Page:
Must be with quiet laughter, or not at all.
The hollow men of anger and bitterness
The bountiful ladies of righteous degradation
All must be left to a bygone age.
And the purpose of history is to provide a receptacle
For all those myths and oddments
Which oddly we have acquired
And from which we would become unburdened
To create a newer world
To translate the future into the past.
We have no need of false revolutions
In a world where categories tend to tyrannize our minds
And hang our wills up on narrow pegs.
It is well at every given moment to seek the limits in our lives.
And once those limits are understood
To understand that limitations no longer exist.
Earth could be fair. And you and I must be free
Not to save the world in a glorious crusade
Not to kill ourselves with a nameless gnawing pain
But to practice with all the skill of our being
The art of making possible.

-Nancy Scheibner

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University of Notre Dame in Notre Dame, Indiana

(M. Cashore 2015)

A Portrait Painted By Anxiety

At the most inconvenient of times, thoughts swarm my mind and gnaw at my very being. My worries go far beyond exams, groceries, or having a social life —  you know, the actual “important things one must worry about.”

Instead, my anxiety characterizes itself as painful memories that persist without fail. Some of which have occurred (past tense)more than years ago, and even today, they still rob my attention and hinder me from truly enjoying life. “Why?” you may ask. Because I let them.

Having the ability to reminisce is a beautiful thing.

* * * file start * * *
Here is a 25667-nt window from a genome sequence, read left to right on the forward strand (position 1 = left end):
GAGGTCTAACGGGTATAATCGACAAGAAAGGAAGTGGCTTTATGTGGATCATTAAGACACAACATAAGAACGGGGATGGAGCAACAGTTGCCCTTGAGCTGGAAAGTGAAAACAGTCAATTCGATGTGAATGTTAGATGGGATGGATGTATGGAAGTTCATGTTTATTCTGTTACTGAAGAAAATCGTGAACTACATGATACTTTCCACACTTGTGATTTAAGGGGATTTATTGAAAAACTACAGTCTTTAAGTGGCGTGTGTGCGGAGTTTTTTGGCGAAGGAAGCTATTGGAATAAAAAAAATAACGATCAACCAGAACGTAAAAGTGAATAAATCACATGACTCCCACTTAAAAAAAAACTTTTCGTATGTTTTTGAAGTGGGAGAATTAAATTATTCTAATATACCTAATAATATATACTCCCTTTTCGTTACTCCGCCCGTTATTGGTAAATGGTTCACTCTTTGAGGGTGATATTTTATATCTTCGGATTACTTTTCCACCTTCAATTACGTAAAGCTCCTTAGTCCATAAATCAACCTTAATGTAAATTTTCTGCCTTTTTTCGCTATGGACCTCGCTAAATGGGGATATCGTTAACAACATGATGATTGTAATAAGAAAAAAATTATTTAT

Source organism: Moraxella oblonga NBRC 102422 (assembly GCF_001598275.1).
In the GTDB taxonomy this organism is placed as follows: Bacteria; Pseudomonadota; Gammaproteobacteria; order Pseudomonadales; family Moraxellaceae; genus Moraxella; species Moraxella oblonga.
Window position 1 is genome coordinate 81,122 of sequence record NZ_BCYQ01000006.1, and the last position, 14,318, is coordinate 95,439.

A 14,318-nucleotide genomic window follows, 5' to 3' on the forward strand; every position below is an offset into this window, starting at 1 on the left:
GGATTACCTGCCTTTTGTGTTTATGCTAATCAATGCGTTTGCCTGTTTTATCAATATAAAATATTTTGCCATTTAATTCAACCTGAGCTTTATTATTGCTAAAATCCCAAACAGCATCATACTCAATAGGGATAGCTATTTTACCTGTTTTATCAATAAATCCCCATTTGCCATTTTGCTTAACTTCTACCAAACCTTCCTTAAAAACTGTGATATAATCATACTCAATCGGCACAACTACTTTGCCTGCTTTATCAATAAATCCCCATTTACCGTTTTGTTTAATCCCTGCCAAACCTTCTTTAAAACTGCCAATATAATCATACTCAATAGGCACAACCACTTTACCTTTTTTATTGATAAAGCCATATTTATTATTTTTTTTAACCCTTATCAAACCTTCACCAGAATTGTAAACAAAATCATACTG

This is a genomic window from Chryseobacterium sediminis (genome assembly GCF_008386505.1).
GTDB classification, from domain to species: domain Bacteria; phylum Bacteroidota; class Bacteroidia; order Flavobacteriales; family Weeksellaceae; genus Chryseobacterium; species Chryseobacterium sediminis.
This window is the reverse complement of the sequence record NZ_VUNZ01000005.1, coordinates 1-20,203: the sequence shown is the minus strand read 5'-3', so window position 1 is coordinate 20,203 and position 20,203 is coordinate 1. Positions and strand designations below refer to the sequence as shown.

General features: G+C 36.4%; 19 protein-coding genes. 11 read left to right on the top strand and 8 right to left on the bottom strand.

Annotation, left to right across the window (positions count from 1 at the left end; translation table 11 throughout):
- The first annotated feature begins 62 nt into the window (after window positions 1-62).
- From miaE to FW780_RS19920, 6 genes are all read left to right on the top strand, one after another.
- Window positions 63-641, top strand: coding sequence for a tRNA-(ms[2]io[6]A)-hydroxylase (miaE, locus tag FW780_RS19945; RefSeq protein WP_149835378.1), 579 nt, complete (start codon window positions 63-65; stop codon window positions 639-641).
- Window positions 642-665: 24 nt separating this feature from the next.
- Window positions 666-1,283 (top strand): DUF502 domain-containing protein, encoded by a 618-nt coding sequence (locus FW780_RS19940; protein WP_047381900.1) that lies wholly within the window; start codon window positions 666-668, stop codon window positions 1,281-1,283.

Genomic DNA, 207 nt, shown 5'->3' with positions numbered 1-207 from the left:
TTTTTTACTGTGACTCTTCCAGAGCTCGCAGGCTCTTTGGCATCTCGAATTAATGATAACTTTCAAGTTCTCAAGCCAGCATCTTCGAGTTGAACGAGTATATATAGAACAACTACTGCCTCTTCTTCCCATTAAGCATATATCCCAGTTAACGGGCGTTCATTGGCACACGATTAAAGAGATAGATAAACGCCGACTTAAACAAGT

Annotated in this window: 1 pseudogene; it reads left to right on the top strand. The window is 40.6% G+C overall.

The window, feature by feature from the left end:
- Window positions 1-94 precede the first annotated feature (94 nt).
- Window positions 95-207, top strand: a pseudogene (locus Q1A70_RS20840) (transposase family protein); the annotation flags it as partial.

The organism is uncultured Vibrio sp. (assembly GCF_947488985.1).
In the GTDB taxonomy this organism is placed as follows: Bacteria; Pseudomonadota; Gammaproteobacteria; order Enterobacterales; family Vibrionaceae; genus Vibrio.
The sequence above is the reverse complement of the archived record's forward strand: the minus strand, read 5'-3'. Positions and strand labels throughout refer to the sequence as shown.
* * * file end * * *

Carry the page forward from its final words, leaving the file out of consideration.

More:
As I get older, however, I allow some thoughts to define who I am and imprison me in who I once was — holding me back from a more beautiful future.

In fact, anxious thoughts can hinder me [or any of us, for that matter] from a successful life and moving forward. If we do that, we can individually hinder ourselves in the present and harm our futures.

The world is a complex place and deciphering it is hard to do. We must strive to discipline our minds and focus, instead, on living our lives to the fullest.

Article Inspired by: Taylor Christopher Brown

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Hindu Women can be Head of the Family: Court Rules

By: Women In The World (WITW) Staff

Source: The New York Times

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In a landmark decision, a New Delhi court has ruled that women can be the “karta” — meaning the legal head of a family, according to ancient Hindu customs — a position previously reserved for men only. The “karta” occupies the superior position in a family and takes full control over property, rituals and other family affairs.

The ruling came about after the daughter of a business family, whose father was the eldest of four brothers, had filed a lawsuit against one of her cousins who claimed that he was now the rightful karta. The high court justified its decision as the logical conclusion of a 2005 amendment to the Hindu Succession Act, which granted women equal inheritance rights, arguing that it was rather odd that “while females would have equal rights of inheritance in an HUF property, this right could nonetheless be curtailed when it comes to the management of the same”.

Read the Full Story at the Times of India